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Canada150Energy.com to ‘Build Energy Trust’ for Fossil Industry

jpenrose / Pixabay
jpenrose / Pixabay

A Canadian oil and gas publisher is gearing up to tell his industry’s story (from that industry’s point of view) during the country’s 150th anniversary next year.

Canada150Energy.com hasn’t gone live yet. But Bill Whitelaw says the outreach effort, focused on 150 “ordinary Canadians”, will embody his vision of what a Chief Story Officer could do to salvage the fossil industry’s reputation with an often skeptical public.

It’s a place to tell energy stories,” Whitelaw writes.

It’s a place to build energy trust.

“It’s a place for Canada’s oil and gas industry to meet ordinary Canadians for everyday conversations about the role energy plays in their lives.

“It’s a place to story-tell about the energy resources that Canadians own, and on whose behalf, and for whose demands, those resources are developed.

“It’s a place about the trust Canadians should have in the men and women whose efforts are developing those resources in a way that is both environmentally and economically responsible.

“It’s the place where, as Canada turns 150 in 2017, the petroleum sector can develop and nurture the quality conversations about energy that will be so critical to shaping the next 150 years of energy development, consumption, and conservation.”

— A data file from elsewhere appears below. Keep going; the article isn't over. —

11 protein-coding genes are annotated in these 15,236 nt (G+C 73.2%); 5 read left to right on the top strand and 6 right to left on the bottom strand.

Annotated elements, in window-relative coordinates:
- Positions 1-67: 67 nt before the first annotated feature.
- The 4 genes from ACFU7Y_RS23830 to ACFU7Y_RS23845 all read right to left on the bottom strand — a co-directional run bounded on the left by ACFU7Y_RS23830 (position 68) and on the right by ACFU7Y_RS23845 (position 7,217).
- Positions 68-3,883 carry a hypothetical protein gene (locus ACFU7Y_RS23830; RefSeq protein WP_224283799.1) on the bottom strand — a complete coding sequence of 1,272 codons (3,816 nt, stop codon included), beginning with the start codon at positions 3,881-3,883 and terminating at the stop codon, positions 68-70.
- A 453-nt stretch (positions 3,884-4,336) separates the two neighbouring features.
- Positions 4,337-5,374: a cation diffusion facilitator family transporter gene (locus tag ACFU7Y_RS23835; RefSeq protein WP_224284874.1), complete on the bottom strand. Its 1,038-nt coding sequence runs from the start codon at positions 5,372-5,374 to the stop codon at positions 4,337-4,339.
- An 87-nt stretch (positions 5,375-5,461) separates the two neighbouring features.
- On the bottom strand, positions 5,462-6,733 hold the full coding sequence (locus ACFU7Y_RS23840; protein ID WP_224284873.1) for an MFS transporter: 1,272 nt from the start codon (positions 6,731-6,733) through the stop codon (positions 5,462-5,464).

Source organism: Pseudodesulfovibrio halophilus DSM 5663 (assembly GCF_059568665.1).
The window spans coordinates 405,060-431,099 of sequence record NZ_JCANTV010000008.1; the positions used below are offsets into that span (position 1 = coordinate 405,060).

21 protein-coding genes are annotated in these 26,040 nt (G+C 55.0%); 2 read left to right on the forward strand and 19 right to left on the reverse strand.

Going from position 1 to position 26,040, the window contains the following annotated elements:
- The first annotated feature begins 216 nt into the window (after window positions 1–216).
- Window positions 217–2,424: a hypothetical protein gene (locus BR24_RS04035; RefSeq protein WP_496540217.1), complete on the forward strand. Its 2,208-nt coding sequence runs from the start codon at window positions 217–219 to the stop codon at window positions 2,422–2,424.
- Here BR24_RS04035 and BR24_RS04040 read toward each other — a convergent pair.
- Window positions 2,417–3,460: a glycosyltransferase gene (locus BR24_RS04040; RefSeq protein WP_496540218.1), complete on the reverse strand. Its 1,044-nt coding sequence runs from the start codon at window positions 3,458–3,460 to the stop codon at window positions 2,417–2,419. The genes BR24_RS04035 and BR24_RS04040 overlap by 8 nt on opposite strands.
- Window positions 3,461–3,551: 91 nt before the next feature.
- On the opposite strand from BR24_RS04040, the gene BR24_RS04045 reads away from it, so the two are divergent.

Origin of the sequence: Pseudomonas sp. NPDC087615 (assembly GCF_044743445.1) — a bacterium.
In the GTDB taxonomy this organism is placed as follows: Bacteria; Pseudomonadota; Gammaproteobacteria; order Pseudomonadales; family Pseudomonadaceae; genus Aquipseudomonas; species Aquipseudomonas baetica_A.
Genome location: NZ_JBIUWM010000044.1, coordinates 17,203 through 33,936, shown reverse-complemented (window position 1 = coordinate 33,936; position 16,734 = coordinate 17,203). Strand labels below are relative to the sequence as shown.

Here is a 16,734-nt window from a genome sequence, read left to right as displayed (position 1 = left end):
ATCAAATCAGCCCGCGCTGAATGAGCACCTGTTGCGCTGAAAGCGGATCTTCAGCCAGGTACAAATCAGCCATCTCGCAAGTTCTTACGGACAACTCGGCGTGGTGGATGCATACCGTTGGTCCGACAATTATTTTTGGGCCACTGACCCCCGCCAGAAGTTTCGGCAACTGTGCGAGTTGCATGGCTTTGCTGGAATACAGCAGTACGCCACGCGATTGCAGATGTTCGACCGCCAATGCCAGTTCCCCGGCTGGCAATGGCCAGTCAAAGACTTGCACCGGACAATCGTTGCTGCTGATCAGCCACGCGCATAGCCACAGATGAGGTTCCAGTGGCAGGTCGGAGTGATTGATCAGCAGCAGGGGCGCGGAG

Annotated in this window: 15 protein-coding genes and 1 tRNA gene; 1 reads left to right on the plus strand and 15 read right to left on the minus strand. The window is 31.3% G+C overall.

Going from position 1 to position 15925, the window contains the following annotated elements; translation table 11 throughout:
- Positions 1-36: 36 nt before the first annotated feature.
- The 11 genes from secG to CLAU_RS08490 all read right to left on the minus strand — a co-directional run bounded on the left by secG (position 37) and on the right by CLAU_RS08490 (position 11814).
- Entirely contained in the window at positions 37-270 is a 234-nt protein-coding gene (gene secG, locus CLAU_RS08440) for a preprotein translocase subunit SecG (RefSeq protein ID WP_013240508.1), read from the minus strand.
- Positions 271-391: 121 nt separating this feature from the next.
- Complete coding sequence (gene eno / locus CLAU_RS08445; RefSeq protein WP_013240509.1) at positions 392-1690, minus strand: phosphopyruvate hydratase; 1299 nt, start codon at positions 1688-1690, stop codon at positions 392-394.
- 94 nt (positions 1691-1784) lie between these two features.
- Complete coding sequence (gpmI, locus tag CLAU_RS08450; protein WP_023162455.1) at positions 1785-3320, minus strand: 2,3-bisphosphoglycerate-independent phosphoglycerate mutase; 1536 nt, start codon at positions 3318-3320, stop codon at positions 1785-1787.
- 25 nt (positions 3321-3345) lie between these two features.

But don’t look to Whitelaw for anything approaching a balanced take on Canada’s post-carbon future. “If Canada is ever to have anything that resembles a true national energy strategy, it won’t be built by vacuous politicians seeking policy and territorial compromises through personal ideologies and swaying whichever way political winds happen to be blowing—and being held hostage to shrill but increasingly vocal minorities,” he writes. “Those minorities have no interest in dialogue that builds a nation; their only objective is cold-turkey divorce from all things carbon, with little thought to the consequences. But right now, they’re in the storytelling driver’s seat.

A “real national strategy,” he maintains, “will be built from the grassroots up by ordinary Canadians taking true ownership over their own resources, and exerting sufficient will at the ballot box to give politicians a concrete mandate to shape and execute policy that balances the environment and economy, with energy as the fulcrum.